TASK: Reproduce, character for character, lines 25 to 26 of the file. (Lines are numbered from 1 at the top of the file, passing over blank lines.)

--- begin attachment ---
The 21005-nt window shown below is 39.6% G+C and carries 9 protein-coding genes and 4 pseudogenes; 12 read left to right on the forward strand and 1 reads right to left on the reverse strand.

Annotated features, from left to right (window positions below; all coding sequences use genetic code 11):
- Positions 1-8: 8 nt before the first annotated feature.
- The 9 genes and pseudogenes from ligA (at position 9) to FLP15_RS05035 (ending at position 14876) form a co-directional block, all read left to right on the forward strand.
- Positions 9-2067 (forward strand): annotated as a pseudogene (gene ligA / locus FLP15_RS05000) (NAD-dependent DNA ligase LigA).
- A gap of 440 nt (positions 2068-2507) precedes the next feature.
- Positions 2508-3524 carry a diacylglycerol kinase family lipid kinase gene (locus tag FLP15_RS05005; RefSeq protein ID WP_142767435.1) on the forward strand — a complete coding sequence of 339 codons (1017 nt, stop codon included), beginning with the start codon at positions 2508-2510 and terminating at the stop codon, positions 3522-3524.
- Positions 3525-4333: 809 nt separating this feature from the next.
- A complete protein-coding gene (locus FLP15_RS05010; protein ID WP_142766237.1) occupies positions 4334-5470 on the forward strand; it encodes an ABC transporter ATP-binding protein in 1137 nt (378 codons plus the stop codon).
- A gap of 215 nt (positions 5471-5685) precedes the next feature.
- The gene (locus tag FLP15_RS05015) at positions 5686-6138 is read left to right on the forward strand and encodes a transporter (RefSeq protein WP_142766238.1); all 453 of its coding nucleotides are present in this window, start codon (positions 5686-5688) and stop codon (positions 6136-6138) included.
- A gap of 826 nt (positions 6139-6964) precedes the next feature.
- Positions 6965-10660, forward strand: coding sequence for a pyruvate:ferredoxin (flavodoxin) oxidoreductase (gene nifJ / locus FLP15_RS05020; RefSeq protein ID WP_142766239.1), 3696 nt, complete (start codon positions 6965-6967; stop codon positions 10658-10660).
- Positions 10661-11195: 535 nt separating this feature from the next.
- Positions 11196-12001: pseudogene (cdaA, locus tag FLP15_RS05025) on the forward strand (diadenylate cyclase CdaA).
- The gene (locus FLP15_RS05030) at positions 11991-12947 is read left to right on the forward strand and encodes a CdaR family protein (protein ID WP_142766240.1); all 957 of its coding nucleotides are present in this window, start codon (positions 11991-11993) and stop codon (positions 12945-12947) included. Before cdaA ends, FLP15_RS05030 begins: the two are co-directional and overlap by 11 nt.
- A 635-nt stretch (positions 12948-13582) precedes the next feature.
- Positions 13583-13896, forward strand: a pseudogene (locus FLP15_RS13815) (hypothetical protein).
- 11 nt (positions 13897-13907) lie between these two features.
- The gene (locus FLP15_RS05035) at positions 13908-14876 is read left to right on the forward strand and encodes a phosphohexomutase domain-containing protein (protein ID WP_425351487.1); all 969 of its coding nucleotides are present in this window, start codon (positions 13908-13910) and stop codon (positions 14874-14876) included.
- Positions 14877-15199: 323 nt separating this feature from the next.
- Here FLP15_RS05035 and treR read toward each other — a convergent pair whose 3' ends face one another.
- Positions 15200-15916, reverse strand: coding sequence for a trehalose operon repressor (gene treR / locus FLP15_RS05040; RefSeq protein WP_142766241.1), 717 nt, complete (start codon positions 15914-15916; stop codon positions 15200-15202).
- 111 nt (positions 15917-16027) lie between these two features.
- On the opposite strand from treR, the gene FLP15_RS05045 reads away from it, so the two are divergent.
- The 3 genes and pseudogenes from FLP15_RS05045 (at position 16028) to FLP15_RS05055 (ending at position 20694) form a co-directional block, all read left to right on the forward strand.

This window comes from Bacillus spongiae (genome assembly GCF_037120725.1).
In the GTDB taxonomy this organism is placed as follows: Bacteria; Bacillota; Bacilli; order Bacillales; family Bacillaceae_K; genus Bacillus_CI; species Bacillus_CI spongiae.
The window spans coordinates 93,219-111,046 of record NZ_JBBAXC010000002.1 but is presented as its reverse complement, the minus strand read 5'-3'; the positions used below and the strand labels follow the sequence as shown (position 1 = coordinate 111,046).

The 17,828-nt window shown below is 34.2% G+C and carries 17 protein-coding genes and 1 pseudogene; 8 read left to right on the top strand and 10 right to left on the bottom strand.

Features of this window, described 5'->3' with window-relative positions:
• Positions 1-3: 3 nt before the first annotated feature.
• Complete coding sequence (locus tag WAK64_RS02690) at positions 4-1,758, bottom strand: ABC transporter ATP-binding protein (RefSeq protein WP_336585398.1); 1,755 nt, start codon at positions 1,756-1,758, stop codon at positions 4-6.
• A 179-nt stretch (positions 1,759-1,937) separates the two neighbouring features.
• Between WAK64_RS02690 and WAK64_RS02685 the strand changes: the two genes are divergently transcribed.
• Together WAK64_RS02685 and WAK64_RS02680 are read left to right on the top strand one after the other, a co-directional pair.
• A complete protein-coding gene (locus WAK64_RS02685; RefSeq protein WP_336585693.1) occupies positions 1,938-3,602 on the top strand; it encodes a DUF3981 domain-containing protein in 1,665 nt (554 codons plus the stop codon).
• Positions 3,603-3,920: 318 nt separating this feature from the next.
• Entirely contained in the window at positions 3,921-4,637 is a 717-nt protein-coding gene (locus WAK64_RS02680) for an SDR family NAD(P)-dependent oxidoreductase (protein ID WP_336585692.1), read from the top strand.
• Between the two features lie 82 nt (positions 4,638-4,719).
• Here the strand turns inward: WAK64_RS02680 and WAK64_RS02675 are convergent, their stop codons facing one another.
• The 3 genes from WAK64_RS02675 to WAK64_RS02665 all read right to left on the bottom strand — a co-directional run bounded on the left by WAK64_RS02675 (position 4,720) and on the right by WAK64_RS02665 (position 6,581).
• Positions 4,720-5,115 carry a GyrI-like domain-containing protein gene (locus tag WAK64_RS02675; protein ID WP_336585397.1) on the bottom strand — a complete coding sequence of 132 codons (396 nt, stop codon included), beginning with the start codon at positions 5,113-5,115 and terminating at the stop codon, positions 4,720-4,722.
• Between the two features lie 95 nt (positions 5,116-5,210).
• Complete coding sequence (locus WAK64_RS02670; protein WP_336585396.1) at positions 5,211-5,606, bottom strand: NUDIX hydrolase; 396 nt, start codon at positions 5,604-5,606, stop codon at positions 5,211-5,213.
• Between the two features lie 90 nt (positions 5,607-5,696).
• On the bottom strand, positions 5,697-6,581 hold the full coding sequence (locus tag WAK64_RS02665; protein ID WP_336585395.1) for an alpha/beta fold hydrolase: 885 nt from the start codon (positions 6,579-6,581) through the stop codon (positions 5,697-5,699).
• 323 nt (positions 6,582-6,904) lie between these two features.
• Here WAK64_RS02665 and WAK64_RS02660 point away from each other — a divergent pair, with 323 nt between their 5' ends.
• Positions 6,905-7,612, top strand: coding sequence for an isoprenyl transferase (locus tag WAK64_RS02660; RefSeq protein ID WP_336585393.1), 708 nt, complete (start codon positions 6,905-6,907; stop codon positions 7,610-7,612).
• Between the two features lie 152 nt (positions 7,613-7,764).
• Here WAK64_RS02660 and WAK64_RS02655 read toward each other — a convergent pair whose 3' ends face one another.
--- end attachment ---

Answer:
- On the opposite strand from treR, the gene FLP15_RS05045 reads away from it, so the two are divergent.
- The 3 genes and pseudogenes from FLP15_RS05045 (at position 16028) to FLP15_RS05055 (ending at position 20694) form a co-directional block, all read left to right on the forward strand.